Anyone wishing to write a history of the debates and disagreements concerning the London Road Industrial Estate and the closely related matter of the football grounds (one closed, one not yet built) will have no shortage of material to draw on. Even if written (unlikely, I admit) it will be some time before it appears. Most histories of things tend to be started after the issue being covered has reached some kind of conclusion. This saga can in no sense be described as “concluded”. Indeed, in many ways and despite all the time and money that has been spent on it, it hasn’t really got started at all.
This article looks my view of the situation as it was in late September 2022. Much may change in the future. These will be added to this post, and/or put in another post which will be linked to from this and/or added to our Newbury Area Weekly News column which is updated every Thursday.
I am vividly aware that some people may disagree with what I have said. Indeed, this is one of those issues where it would be utterly impossible to write something which everyone was happy with. If anyone wishes to add a comment, please do so using the box at the foot of this post. Once approved, these will be visible to all subsequent readers. You can also email [email protected].
Right: here goes…
Back in 2014, WBC’s principal ambition – vision, even – was to transform the London Road Industrial Estate into a commercial and residential neighbourhood. The keystone of this was the football ground at Faraday Road (which it owned) which would be re-developed as housing, the proceeds helping fund the rest of the project. All that was needed was to find a new home for the football club (which leased the site) elsewhere in Newbury to comply with Sport England’s statutory requirements, choose a development partner, get permissions and start digging. Newbury was, after all, a thriving town on the crossroads of southern England. A vision was in place. What could possibly go wrong?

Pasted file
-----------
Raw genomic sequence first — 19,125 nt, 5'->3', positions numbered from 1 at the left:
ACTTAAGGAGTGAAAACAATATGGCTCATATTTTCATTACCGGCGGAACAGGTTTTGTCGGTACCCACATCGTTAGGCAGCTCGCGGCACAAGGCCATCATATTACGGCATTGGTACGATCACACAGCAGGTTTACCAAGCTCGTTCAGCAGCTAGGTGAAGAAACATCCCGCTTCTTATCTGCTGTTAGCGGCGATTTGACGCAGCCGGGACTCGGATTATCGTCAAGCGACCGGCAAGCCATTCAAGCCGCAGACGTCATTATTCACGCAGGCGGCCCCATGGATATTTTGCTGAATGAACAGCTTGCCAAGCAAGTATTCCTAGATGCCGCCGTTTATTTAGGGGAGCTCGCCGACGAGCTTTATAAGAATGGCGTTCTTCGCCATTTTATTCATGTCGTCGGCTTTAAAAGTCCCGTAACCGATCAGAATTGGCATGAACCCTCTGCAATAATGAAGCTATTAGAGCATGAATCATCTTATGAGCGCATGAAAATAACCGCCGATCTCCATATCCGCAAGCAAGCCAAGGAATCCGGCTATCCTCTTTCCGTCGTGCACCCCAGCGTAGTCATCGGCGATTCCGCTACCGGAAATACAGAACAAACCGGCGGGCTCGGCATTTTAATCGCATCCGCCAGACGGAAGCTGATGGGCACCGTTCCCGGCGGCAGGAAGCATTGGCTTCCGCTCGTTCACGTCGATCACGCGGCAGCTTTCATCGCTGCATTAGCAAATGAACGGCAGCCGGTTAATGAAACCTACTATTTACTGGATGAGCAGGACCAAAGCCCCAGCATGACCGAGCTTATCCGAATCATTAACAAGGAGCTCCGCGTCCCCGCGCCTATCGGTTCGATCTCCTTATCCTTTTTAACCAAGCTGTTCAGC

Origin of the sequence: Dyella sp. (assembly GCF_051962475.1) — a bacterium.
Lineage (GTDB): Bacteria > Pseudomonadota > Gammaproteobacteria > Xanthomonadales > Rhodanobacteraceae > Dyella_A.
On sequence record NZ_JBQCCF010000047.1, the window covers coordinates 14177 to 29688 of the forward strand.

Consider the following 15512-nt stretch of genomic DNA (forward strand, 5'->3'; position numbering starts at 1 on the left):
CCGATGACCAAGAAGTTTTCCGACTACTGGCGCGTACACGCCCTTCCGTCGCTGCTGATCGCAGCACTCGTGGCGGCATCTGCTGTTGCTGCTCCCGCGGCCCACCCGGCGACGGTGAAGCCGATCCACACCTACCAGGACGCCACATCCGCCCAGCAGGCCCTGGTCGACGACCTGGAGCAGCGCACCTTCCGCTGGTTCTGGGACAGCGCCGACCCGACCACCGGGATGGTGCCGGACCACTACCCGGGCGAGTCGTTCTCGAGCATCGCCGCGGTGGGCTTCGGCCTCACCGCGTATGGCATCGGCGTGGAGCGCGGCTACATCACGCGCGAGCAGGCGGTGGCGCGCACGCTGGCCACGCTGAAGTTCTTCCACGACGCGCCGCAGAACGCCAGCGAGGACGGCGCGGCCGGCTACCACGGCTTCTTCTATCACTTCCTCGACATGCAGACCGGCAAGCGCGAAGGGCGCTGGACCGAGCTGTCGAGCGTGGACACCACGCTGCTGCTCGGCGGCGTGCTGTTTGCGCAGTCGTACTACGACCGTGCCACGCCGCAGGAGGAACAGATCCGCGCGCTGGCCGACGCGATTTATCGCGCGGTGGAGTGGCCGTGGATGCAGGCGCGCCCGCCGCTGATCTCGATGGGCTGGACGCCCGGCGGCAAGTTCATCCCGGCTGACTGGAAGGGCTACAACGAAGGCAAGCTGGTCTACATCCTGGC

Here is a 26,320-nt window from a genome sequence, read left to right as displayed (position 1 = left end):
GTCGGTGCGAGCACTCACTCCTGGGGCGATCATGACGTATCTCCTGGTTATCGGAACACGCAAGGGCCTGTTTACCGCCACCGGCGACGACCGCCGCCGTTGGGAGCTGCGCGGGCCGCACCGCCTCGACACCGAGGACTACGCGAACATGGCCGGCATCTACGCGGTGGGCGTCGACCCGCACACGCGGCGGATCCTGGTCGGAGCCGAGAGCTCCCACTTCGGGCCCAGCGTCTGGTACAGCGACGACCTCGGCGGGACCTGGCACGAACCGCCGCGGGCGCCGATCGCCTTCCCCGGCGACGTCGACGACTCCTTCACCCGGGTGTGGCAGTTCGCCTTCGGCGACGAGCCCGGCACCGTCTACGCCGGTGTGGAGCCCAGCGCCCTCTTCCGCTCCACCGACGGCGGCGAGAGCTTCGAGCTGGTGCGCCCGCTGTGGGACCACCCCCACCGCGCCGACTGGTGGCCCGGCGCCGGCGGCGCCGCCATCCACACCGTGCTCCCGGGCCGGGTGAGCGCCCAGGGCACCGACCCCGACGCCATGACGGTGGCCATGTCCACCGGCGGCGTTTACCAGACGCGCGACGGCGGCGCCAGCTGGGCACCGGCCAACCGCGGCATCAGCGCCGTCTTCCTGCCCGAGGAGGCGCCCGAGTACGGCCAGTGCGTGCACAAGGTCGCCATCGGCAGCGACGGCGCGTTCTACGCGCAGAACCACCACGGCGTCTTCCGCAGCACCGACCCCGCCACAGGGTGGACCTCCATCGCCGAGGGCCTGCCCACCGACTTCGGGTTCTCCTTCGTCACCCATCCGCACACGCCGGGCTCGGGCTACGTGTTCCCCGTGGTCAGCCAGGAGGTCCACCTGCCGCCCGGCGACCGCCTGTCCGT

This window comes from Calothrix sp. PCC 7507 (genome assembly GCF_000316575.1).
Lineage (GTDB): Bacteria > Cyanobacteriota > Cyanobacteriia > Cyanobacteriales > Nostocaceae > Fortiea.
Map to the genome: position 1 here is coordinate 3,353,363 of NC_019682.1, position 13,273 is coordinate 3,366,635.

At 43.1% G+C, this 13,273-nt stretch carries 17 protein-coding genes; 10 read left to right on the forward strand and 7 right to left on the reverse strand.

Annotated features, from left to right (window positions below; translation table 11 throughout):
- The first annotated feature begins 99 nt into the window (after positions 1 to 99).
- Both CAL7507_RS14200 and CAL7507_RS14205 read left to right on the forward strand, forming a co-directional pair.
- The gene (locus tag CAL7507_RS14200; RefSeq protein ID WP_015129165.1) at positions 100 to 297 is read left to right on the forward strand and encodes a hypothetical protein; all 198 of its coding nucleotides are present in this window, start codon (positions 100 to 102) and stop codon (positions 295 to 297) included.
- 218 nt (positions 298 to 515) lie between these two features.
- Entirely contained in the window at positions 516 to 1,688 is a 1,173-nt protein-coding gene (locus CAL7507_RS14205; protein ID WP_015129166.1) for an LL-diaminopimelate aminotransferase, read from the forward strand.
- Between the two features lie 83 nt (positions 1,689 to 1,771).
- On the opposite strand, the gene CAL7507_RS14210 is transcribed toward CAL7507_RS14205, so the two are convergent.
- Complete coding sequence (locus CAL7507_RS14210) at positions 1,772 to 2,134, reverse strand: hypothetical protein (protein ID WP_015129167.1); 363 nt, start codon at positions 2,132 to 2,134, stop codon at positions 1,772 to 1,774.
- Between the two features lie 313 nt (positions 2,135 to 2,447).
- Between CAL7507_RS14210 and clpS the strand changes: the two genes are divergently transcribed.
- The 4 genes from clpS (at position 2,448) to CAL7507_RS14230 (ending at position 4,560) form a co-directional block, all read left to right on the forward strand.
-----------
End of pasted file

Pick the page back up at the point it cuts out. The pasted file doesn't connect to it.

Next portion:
As it turned out, pretty much everything. What followed was, and is, a muddle of massive and frankly embarrassing proportions which continues to this day. It has involved several legal cases, several planning applications, contradictory public statements, an eviction, an arson attack, the formation of a pressure group, countless letters, meetings and emails and a lingering sense of confrontation and recrimination.
One central theme runs through this. Before re-developing Faraday Road, WBC was required to provide (as Sport England (SE) reminded WBC in October 2014) “an equivalent or better provision in terms of quantity and quality in a suitable location.” If it could not provide this, then the re-development of Faraday Road – the whole point of the exercise – would probably be unlawful.
It is impossible to believe that WBC was not aware of its obligations. As well as Sport England, Newbury FC, the Newbury Community Football Group (NCFG), the FA and the Football Foundation and others had been reminding WBC of this since at least early 2014. All the more perplexing, therefore, that in April 2016 the then CEO of West Berkshire Nick Carter, when asked what the Council was going to do to address the problem, replied that “we are not going to do anything.”